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Healthy Tips

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Freedom from Constipation

 

Constipation is defined as having a bowel movement fewer than three times per week. With constipation stools are usually hard, dry, small in size, and difficult to eliminate. Some people who are constipated find it painful to have a bowel movement and often experience straining, bloating, and the sensation of a full bowel.

Constipation is a symptom, not a disease. Almost everyone experiences constipation at some point in their life, and a poor diet typically is the cause. Most constipation is temporary and not serious. Understanding its causes, prevention, and treatment will help most people find relief.


Who gets Constipated

Women and adults ages 65 and older are most often get Constipated. Pregnant women may have constipation, and it is a common problem following childbirth or surgery. Self-treatment of constipation with over–the–counter (OTC) laxatives is by far the most common aid


What causes constipation?

To understand constipation, it helps to know how the colon, or large intestine, works. As food moves through the colon, the colon absorbs water from the food while it forms waste products, or stool. Muscle contractions in the colon then push the stool toward the rectum. By the time stool reaches the rectum it is solid, because most of the water has been absorbed.

Constipation occurs when the colon absorbs too much water or if the colon’s muscle contractions are slow or sluggish, causing the stool to move through the colon too slowly. As a result, stools can become hard and dry. Common causes of constipation are:
  • not enough fiber in the diet
  • lack of physical activity (especially in the elderly)
  • medications
  • milk
  • irritable bowel syndrome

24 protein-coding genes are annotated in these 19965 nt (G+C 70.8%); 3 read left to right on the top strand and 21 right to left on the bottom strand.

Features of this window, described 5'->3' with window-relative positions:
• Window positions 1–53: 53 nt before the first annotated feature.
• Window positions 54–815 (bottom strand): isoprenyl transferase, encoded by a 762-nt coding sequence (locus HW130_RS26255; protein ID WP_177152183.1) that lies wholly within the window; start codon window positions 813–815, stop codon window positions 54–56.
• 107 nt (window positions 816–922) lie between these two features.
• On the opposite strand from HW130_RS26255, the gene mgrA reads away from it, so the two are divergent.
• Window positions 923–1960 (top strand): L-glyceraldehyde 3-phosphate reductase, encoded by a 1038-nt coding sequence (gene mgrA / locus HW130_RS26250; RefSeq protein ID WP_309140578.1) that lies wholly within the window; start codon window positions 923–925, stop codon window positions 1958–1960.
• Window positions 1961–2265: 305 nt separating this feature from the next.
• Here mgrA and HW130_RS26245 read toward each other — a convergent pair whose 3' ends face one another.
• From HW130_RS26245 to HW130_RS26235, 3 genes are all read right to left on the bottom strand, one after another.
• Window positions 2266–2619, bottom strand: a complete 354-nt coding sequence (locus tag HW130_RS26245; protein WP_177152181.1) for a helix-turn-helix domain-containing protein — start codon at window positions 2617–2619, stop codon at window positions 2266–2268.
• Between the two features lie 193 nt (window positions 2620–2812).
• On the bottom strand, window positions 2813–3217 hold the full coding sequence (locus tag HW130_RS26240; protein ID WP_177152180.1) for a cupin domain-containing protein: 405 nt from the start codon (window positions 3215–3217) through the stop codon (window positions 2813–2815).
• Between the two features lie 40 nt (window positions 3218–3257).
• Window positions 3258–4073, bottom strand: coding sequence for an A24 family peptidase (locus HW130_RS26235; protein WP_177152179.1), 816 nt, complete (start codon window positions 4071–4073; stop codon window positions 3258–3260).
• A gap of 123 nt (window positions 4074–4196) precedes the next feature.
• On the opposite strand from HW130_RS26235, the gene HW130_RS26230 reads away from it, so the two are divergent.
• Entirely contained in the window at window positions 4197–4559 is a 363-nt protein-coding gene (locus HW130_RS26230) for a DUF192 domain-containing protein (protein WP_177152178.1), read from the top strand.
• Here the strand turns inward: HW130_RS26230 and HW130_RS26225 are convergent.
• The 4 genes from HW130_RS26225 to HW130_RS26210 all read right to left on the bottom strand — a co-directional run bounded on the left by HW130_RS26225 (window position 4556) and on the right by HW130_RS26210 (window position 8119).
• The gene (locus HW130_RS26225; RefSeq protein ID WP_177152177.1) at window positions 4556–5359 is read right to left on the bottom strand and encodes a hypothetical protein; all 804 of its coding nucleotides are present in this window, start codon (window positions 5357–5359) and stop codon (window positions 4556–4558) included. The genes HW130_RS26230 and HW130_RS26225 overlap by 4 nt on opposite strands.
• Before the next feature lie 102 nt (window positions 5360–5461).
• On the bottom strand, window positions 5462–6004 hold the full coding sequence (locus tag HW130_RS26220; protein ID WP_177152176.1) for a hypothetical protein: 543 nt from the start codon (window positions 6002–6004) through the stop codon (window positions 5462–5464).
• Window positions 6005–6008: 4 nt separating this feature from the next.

• changes in life or routine such as pregnancy, aging, and travel
  • abuse of laxatives
  • ignoring the urge to have a bowel movement
  • dehydration
  • specific diseases or conditions, such as stroke (most common)
  • problems with the colon and rectum
  • problems with intestinal function (chronic idiopathic constipation)

What should I eat?

Eat plenty of fiber. Two to 4 servings of fruits and 3 to 5 servings of vegetables a day is ideal. Add extra fiber to your diet by eating cereals that contain bran or by adding bran as a topping on your fruit or cereal. If you are adding fiber to your diet, start slowly and gradually increase the amount. This will help reduce gas and bloating. Make sure to drink plenty of water too.


Tips on preventing constipation

The "cure" for constipation consists of correcting the sort of dietary habits that make bowel habits irregular.
  • Don't resist the urge to have a bowel movement.
  • Set aside time to have a bowel movement. A good time may be after breakfast or any other meal.
  • Eat more fiber.
  • Drink plenty of fluids--at least 8 glasses a day. Fluids can include water, juices, soup, tea and other drinks.
  • Don't take laxatives too often.
  • Exercise or move around more.
  • If necessary, you may need an over-the-counter stool softener, Ask your doctor.
  • Drugs such as antacids and iron supplements can be binding, and be stay away from them, if you get constipated easily.
  • Enemas can relieve a serious case of constipation. But don't use them regularly
Try these measures before you consider resorting to laxatives. If you rely on laxatives for a prolonged time, your body loses its natural elimination reflex--the bowel can't evacuate as well on its own. Long-term use of stimulant laxatives can also lead to a mineral imbalance.

If you're still constipated no matter what you try, ask your doctor for advice. Constipation can be the side effect of certain medications (including diuretics) or result from a medical problem (such as hemorrhoids, anal fissures, or an underactive thyroid gland) or problems with the large intestine (such as a tumor or diverticular disease).

 


 
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